Arlo Parks – Collapsed in Sunbeams

Collapsed in Sunbeams

Arlo Parks



The 20-year-old British poet debuts with a light and stripped project, full of feelings and important subjects. However, it doesn’t seem to know when and where to stop.

Nowadays, it is difficult to find a truly unique composer, who can bring all his feelings to his words and still create captivating tracks, while still remaining as the main author of his work, without many external influences. Probably the last person like that we heard from was Taylor Swift, who, in addition to creating extremely memorable songs in both pop, country, and alternative music, remained the primary composer of her songs, when she was not solely responsible for the detailed and vivid from your songs. Literally, Swift tore the pages of her diaries and played for everyone to hear them. As much as the British singer Arlo Panks does not expose her diary, she puts herself in the shoes of other people and observes the world, and from there creates exterior stories rich in details, which form her magical debut, Collapsed in Sunbeams

Parks is a 20-year-old poet and she uses this quality as the most powerful and dominant weapon on her first album. “You shouldn’t be afraid to cry in front of me. I promise,” she says on the first track, a spoken word song that she wrote and recorded in her own room. She establishes for the listener that he can feel comfortable and need not be afraid to tune in to the stories she will tell him. “You are not alone,” she says later. Magically, you feel comfortable with the songs, which have deep lyrics but do not need a refined language to convey emotions and morals, and a minimalist instrumental that is rarely the main act of the tracks, but rather a concrete background for Parks’ excellent chronicles. 

The best songs Arlo wrote for Collapsed in Sunbeams tell stories outside of her or at least show her incarnating in the shoes of others to experience and understand some feelings. In “Caroline,” alongside guitar chords and atmospheric synthesizers that make the track vibrate in the 1980s, Arlo narrates about a couple fighting that she saw once at the bus stop. “Threw her necklace in his face/Eyes so bright with disappointment/I saw something inside her break,” she sings. Meanwhile, in “Too Good” she becomes a girl who loves a boy who does not show reciprocity alongside subtle psychedelic beats from the 70s, and in the invigorating “Green Eyes,” she is a girl who falls in love with her friend, who faces homophobic parents and prejudiced looks. She sings, “Some of these folks wanna make you cry/But you gotta trust how you feel insi-i-i-ide.” In such cases, the stories are so credible that they flow naturally.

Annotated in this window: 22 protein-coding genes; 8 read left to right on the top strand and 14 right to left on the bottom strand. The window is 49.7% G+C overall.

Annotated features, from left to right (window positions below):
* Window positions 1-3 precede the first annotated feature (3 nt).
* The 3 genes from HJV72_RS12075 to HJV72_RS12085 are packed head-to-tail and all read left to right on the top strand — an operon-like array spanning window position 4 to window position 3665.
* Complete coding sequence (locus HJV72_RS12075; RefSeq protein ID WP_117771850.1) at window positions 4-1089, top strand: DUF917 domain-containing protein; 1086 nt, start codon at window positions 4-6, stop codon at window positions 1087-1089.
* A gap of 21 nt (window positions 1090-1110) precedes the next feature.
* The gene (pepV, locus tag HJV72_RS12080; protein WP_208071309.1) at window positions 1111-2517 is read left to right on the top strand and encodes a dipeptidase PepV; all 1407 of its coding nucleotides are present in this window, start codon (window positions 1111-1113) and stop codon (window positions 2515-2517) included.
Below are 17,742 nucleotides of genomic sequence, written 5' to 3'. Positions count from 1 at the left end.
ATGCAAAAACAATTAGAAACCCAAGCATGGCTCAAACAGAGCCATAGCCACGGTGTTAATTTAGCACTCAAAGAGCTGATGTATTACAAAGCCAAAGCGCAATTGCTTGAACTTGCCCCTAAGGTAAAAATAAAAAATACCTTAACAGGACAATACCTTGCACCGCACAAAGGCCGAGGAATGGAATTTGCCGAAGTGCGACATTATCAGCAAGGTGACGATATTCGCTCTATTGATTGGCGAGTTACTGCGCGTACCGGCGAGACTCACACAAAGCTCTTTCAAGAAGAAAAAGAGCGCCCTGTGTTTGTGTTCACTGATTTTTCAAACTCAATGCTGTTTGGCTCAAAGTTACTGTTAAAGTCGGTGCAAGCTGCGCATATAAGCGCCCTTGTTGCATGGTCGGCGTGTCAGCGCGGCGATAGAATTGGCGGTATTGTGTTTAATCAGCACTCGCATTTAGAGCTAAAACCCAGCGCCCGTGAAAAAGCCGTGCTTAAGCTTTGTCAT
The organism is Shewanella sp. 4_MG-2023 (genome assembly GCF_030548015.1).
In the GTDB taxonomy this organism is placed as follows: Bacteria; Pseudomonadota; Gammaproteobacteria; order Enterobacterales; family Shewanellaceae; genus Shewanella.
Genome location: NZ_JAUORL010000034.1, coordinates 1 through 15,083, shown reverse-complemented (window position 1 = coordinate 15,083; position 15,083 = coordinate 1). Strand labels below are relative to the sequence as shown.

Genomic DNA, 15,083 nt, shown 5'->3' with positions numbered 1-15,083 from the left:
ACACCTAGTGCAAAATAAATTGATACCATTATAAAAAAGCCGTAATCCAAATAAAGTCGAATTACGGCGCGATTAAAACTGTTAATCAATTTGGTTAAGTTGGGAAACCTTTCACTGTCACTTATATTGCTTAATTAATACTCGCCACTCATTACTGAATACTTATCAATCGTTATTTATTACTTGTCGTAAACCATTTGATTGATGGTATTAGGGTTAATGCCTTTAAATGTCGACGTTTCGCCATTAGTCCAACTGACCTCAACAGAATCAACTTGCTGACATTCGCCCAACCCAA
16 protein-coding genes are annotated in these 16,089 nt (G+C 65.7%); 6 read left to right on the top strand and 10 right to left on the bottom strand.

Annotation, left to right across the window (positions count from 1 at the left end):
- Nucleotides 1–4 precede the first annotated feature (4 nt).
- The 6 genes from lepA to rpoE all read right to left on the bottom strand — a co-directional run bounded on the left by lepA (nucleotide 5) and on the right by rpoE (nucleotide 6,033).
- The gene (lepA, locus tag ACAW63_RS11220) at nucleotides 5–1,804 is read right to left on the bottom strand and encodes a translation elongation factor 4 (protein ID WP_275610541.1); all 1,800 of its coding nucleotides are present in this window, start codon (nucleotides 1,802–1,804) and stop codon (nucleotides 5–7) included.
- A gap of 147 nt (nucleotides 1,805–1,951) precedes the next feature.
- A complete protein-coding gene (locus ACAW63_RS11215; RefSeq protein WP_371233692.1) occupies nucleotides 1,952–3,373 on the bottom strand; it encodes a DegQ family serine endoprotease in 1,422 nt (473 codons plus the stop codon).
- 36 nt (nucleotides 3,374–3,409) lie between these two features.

Beside that, when she is not telling these stories, she is working on subjects like depression, writing beautiful poetry — and these are the most powerful moments on the album even though they present some dubious lyrical choices. She still works with characters, however, now they suffer much more. In “Hurt,” Charlie spends all day watching Twin Peaks because he is suffering from depression. Arlo advises, “Just know it won’t hurt so.” “Black Dog,” in turn, is even darker and deeper while being stripped. The track again features a combination of a few string chords and refined synthesizers. “Sometimes it seems like you won’t survive this/And honestly it’s terrifying,” she sings about Alicia, her friend who has been suffering from severe depression. Finally, the most intense of all may be “Hope,” in which Arlo speaks directly to us. “You’re not alone like you think you are/We all have scars, I know it’s hard,” she speaks and provides the most comfortable moment of Collapsed in Sunbeams. And in a way, you feel comforted. 

While the best of the album is concentrated in the beginning, the final stretch of Collapsed in Sunbeams is immovable and saturated. The last songs on the album seem to mix negatively, creating a mess in which it is difficult to distinguish one track from another — the sound may even be a little different but in the end, everything sounds the same. Also, they seem to get more and more minimalist and without personality, which in a way gets even more serious since it is at the end of the album that we should receive something more interesting because we have gone through a lot to get there. In the end, in general, Arlo’s deep but minimalist stories seem to have no conclusion since the last track seems to refuse to say goodbye — as much as you loved it, you know it’s time to say it. 

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